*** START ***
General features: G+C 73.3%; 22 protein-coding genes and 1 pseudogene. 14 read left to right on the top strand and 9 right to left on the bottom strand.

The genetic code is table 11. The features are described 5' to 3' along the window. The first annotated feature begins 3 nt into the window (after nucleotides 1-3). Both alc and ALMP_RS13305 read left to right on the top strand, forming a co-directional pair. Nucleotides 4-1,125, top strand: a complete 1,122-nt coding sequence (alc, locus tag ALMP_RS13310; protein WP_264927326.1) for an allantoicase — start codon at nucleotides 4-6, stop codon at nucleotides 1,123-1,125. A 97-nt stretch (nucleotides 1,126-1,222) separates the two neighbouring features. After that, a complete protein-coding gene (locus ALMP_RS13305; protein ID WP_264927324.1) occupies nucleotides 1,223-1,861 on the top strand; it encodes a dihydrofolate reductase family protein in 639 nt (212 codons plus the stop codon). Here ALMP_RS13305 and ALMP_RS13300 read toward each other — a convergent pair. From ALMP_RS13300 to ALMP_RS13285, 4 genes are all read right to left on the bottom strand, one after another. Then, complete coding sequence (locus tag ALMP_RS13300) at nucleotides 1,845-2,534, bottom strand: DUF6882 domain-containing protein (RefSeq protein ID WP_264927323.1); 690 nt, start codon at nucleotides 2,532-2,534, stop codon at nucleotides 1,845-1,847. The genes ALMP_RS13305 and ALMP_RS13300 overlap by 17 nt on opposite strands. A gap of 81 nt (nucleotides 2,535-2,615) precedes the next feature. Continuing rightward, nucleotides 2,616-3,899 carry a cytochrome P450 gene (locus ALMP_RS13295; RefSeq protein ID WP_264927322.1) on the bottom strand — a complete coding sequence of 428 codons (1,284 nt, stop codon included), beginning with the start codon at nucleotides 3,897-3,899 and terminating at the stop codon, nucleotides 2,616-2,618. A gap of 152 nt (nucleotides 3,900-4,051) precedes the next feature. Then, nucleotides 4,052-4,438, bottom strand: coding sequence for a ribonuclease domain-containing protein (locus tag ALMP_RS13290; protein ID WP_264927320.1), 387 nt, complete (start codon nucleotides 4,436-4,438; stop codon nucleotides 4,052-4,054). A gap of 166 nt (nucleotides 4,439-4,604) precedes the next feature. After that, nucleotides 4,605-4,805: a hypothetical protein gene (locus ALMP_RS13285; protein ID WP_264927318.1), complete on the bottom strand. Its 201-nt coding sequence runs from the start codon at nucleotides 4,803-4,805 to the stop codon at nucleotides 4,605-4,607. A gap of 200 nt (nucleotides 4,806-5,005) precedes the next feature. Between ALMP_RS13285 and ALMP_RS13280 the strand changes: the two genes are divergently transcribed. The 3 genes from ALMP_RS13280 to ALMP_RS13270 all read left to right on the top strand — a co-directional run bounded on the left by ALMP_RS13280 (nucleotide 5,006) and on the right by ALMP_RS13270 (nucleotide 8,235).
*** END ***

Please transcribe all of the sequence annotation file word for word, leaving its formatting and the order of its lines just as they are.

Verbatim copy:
General features: G+C 73.3%; 22 protein-coding genes and 1 pseudogene. 14 read left to right on the top strand and 9 right to left on the bottom strand.

The genetic code is table 11. The features are described 5' to 3' along the window. The first annotated feature begins 3 nt into the window (after nucleotides 1-3). Both alc and ALMP_RS13305 read left to right on the top strand, forming a co-directional pair. Nucleotides 4-1,125, top strand: a complete 1,122-nt coding sequence (alc, locus tag ALMP_RS13310; protein WP_264927326.1) for an allantoicase — start codon at nucleotides 4-6, stop codon at nucleotides 1,123-1,125. A 97-nt stretch (nucleotides 1,126-1,222) separates the two neighbouring features. After that, a complete protein-coding gene (locus ALMP_RS13305; protein ID WP_264927324.1) occupies nucleotides 1,223-1,861 on the top strand; it encodes a dihydrofolate reductase family protein in 639 nt (212 codons plus the stop codon). Here ALMP_RS13305 and ALMP_RS13300 read toward each other — a convergent pair. From ALMP_RS13300 to ALMP_RS13285, 4 genes are all read right to left on the bottom strand, one after another. Then, complete coding sequence (locus tag ALMP_RS13300) at nucleotides 1,845-2,534, bottom strand: DUF6882 domain-containing protein (RefSeq protein ID WP_264927323.1); 690 nt, start codon at nucleotides 2,532-2,534, stop codon at nucleotides 1,845-1,847. The genes ALMP_RS13305 and ALMP_RS13300 overlap by 17 nt on opposite strands. A gap of 81 nt (nucleotides 2,535-2,615) precedes the next feature. Continuing rightward, nucleotides 2,616-3,899 carry a cytochrome P450 gene (locus ALMP_RS13295; RefSeq protein ID WP_264927322.1) on the bottom strand — a complete coding sequence of 428 codons (1,284 nt, stop codon included), beginning with the start codon at nucleotides 3,897-3,899 and terminating at the stop codon, nucleotides 2,616-2,618. A gap of 152 nt (nucleotides 3,900-4,051) precedes the next feature. Then, nucleotides 4,052-4,438, bottom strand: coding sequence for a ribonuclease domain-containing protein (locus tag ALMP_RS13290; protein ID WP_264927320.1), 387 nt, complete (start codon nucleotides 4,436-4,438; stop codon nucleotides 4,052-4,054). A gap of 166 nt (nucleotides 4,439-4,604) precedes the next feature. After that, nucleotides 4,605-4,805: a hypothetical protein gene (locus ALMP_RS13285; protein ID WP_264927318.1), complete on the bottom strand. Its 201-nt coding sequence runs from the start codon at nucleotides 4,803-4,805 to the stop codon at nucleotides 4,605-4,607. A gap of 200 nt (nucleotides 4,806-5,005) precedes the next feature. Between ALMP_RS13285 and ALMP_RS13280 the strand changes: the two genes are divergently transcribed. The 3 genes from ALMP_RS13280 to ALMP_RS13270 all read left to right on the top strand — a co-directional run bounded on the left by ALMP_RS13280 (nucleotide 5,006) and on the right by ALMP_RS13270 (nucleotide 8,235).